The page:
That the motion be amended by replacing "Government's" with "Parliament's" in paragraph (2).
I congratulate the member for Cootamundra on moving this motion. It is nice to see a motion that recognises the people in farming communities instead of a standard Thursday morning self-congratulatory motion.
This State has been in drought for a long time and our hardworking farmers are at the end of their tethers. In the short time that I have been the shadow Minister with responsibility for primary industries many farmers have called me.
One fellow from Collarenebri calls me fairly regularly to express his extreme concern—not for himself and his family, but for people who live around him. He is concerned for his friends, who he sees are struggling without any assistance for the real issues that they face.
I know that it is difficult to give assistance in a way that will be effective. Sometimes blunt instruments such as subsidies have unintended consequences. For example, the fodder subsidy has increased the price of fodder. I have also heard that the fodder subsidy may have increased the exposure of some farms to unusual kinds of weeds that have not previously been encountered in those areas. As the drought ends—hopefully very soon—we need to keep on top of those kinds of issues.
The Government has been very quick to talk about the value of its commitments but I am aware that a lot of those commitments are being rolled out very slowly.
A mental health group came to see me. The group had been tendering for work on mental health services for communities. In particular it was engaging drought-affected communities to run mental health festivals, which will result in local people being engaged in paid work to put the festivals together. The festivals are designed to engage the whole community in a sense of hope and looking towards the future in what is a dark, terrible time for so many people.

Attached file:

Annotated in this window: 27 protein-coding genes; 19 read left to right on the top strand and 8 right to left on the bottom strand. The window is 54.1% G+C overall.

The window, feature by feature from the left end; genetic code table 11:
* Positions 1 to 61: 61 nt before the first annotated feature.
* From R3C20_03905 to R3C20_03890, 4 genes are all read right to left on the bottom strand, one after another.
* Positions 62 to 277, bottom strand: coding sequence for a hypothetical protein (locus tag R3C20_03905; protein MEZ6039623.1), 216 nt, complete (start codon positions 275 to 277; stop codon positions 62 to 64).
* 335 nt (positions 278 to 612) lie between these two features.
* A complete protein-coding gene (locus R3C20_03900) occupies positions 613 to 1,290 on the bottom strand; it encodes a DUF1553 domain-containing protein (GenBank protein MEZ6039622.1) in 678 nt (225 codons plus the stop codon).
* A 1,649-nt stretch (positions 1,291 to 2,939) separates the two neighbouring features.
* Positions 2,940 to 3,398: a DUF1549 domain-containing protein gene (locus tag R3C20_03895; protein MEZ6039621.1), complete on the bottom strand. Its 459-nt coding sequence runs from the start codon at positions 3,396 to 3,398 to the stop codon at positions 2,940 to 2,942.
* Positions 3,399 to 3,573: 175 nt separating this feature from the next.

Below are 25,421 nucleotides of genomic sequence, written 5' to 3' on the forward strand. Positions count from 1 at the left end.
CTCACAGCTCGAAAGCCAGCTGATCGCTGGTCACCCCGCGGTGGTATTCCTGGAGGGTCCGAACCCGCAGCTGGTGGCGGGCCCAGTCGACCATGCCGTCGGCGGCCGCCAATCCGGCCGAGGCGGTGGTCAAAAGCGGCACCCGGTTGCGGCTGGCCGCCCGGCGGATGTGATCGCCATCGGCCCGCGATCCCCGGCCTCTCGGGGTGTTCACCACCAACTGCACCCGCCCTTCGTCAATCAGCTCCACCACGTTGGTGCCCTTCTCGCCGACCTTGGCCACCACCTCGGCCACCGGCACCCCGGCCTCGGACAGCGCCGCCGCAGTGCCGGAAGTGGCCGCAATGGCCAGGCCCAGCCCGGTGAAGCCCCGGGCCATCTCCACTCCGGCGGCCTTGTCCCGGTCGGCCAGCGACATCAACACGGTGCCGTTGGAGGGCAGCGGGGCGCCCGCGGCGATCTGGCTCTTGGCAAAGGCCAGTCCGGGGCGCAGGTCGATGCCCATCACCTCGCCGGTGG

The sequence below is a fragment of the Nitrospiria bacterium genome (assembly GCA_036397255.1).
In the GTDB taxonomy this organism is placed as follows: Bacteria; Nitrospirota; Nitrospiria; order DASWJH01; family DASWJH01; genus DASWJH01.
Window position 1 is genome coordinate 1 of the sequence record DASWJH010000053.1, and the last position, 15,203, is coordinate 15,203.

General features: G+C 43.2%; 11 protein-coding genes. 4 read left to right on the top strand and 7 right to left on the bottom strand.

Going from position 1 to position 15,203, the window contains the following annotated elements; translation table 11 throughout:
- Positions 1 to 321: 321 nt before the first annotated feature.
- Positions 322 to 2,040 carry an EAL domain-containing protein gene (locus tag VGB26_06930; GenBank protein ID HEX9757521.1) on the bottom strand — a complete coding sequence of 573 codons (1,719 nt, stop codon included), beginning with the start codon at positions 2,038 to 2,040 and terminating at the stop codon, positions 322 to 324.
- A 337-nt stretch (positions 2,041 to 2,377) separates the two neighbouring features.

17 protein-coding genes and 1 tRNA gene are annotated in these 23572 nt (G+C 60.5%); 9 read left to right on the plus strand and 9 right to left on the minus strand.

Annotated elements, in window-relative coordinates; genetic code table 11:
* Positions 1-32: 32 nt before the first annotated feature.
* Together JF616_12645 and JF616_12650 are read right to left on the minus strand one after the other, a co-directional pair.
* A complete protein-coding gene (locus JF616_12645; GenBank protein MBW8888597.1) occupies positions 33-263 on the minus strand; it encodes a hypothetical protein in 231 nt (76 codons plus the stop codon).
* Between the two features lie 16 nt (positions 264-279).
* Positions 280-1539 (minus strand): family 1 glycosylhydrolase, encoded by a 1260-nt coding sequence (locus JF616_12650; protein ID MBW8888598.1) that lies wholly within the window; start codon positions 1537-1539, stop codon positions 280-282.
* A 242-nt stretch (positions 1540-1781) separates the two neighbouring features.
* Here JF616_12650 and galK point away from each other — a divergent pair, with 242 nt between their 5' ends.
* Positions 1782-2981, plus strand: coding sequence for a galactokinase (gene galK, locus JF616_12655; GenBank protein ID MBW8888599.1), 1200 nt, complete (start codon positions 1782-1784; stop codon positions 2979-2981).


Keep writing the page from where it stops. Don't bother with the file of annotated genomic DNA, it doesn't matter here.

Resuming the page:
The tender was worth about $6 million and was supposed to start on 1 July but by the end of August it had not been announced. A couple of months have gone by and the money is still sitting in government coffers; it has not reached the community. This means that when the organisation does spend the money it will not have the capacity to engage the community in the way it wanted to.
Towns are really struggling and some are running out of water. This is a drought that is affecting not just farmers but also small businesses. In my former capacity as shadow Minister for Small Business, I learnt that small businesses were suffering real losses and many were closing. I travelled to Inverell, where businesses were closing every day of every week. That is not good enough.
The Government needs to give more support that is better targeted. I would like the Government to focus on that. Earlier today the Parliamentary Secretary for the dairy industry spoke in the second reading debate on the Right to Farm Bill. It is a very short bill but he had not read it. He just read the explanatory notes into Hansard. I felt that it was disrespectful because the dairy industry is under such pressure and the person who is supposed to be in the farmers' corner had not got himself across one of the big issues.
The monopsony that is inherent in the agricultural industry is a real issue. A small number of retailers are causing market failure. In one sense it does not matter if it rains or not because these people are being done over on pricing and they are not able to recoup the amount of money that they need to produce the goods that have been sustaining their families, sometimes for generations.
NSW Farmers has been advocating on this issue. Before the election Labor brought out a policy on a fresh food and dairy pricing advocate. The Government followed suit, to an extent, talking about just fresh milk and dairy producers. The Government announced, just before budget estimates, that it had put in place a dairy advocate, before that person had even signed a contract. The Government could not tell us what he was supposed to do or who had chosen him. The Government could not tell us about any of the key things even though it was six months after the election, when it had promised it would act for the dairy industry.
I attended a poultry meat farmers meeting with NSW Farmers last Friday night in Beresfield. I noticed when the member who was the Parliamentary Secretary for dairy talks to the poultry industry he becomes the Parliamentary Secretary for Agriculture. I guess he does not want to change his title for every single group he talks to.
The people at the meeting were asking him where the person was who would be standing up for them in this Parliament and in this Government and getting money out of the Treasurer's very tight pockets to assist the people who are growing the food that we need to survive.
I pay tribute to Belinda-Jane Davis, a Walkley Award-winning journalist from the Maitland area. She won another award recently for her coverage of the big dry.
She initiated a petition that members on the other side of the Chamber were not very supportive of.
We need voices like hers to be raised, and I congratulate her on bringing it to this Government's attention.